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I recently discovered a piece of entertainment media that's cool, but old - think Fresh Prince of Bel-Air. When I want to tell my friends about the show, I can't say:

"Hey guys, I just found a cool new thing!"

(because it's not new)

I want to emphasize on the short timeframe between the discovery of the show and the time of speech, but because of English adjective order, the following doesn't fly:

"Hey guys, I just found a new cool thing!"

Is there a short and simple way to express what I want to say?

2

I would use classic.

The first definition fits your case (both for the adjective and the noun):

(noun) A work of art of recognized and established value.
(adjective) Judged over a period of time to be of the highest quality and outstanding of its kind.

Please note the difference in adjectives:

  • Classical = pertaining to Roman or ancient Greek culture; or classical music.
  • Classic = something that is old but still appreciated or admired

There may be other descriptions that are better suited in specific contexts; but you provided no real context.
If it's about a work of art (music, theater, ...) that is still considered amazing today; I would call it an evergreen.

(noun) A person or thing of enduring freshness, success, or popularity.
(adjective) Having an enduring freshness, success, or popularity.

However, for e.g. a movie, car or ideology, I would still prefer using "classic". It just sounds better to my ears, though that may be too subjective.

  • Thanks! Though I mentioned that I want to emphasize on the timeframe of the discovery (note the bolded "recently" - though it seems like it's not enough), where timeframe here means the time between the "discovery" and the time of speech, not the time between the publishing of the work and the "discovery". – peco May 31 '17 at 10:23
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    @peco When you say you "recently discovered a classic", you are saying everything you want to. The thing you discovered is amazing, it has been around for a while, but you have only recently heard about it (or started appreciating it). – Flater May 31 '17 at 10:38
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    @peco: If you are trying to describe the timeframe of the act of discovering rather than the discovered object, you have to use an adverb (which modifies the verb); as opposed to an adjective (which modifies the noun). When you say "I discovered a new thing", you are not talking about the discovery being new, but the thing itself being new. – Flater May 31 '17 at 10:41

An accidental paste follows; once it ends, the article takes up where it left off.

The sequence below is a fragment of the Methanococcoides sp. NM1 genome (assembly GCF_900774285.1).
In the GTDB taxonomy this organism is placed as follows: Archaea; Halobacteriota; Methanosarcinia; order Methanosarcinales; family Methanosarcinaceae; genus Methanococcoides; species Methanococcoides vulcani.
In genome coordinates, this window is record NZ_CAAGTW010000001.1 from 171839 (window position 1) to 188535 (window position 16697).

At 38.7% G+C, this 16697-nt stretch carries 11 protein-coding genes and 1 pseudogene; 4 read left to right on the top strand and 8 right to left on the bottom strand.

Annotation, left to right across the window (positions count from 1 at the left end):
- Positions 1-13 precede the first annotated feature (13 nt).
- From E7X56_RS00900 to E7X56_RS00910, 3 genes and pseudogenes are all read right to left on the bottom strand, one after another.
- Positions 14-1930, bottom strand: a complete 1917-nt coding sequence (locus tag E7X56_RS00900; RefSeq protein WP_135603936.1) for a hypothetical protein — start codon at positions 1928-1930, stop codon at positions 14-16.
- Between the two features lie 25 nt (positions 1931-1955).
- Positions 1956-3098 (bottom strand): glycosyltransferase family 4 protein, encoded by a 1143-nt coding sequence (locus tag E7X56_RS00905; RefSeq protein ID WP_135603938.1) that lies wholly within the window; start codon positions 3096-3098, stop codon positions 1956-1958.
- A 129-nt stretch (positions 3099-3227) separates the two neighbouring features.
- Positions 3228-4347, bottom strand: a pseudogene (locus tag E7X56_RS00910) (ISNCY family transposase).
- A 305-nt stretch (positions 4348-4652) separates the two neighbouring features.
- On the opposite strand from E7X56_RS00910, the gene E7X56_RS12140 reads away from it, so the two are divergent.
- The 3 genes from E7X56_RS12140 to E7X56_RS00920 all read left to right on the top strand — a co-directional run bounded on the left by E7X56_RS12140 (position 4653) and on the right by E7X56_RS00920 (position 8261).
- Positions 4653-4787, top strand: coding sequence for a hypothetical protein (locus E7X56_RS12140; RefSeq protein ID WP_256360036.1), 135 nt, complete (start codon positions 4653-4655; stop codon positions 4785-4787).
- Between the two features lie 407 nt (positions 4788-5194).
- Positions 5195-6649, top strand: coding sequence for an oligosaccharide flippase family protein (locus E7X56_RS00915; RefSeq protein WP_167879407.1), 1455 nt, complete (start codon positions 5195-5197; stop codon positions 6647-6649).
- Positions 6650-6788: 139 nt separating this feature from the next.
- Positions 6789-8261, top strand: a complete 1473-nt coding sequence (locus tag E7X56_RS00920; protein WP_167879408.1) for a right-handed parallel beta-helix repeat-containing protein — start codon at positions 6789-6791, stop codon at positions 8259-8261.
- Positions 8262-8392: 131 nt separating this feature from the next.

• Fair enough! I was looking to avoid using the adverb because it sounds dragged out, but if there's no terser way of saying it then I'll go ahead and accept your answer. – peco May 31 '17 at 10:56
2

guys, I just found a Golden Oldie From the Oxford English Dictionary

golden oldie n. colloq. (a) a familiar old song, film, etc., that remains popular and is still regarded with affection; (b) a popular older or elderly person; esp. a veteran performer, etc., who retains his or her popularity or appeal.

1966 Time 2 Dec. 46 The platter..promises to become what the deejays call a ‘Golden Oldie’.

1971 Amer. Polit. Sci. Rev. 65 781/1 New faces and golden oldies alike.

1995 Snooker Scene May 16/1 While one veteran was being overwhelmed by a youthful opponent another golden oldie, Denis Taylor, showed characteristic determination.

2000 A. Calcutt Brit Cult 151/1 Terrestrial broadcasters have got in on the act also, recognising that ‘rpt’ [i.e. repeat] need not be a dirty word if the programme in question can be presented as a ‘golden oldie’

(Entry given in full, because you may not be able to access the link.)

0

"Hey, guys, I just found some nostalgia!"

Nostalgia has several meanings. It refers to A sentimental longing or wistful affection for a period in the past. (Oxford) It is also used to refer to items that elicit or display nostalgia. (Dictionary.com)

This has become a popular term for old-fashioned items and old movies and TV shows. Retailers call such items "nostalgia" and often have a category of that name to search for it. TV broadcasters also refer to old movies and shows as "nostalgia".

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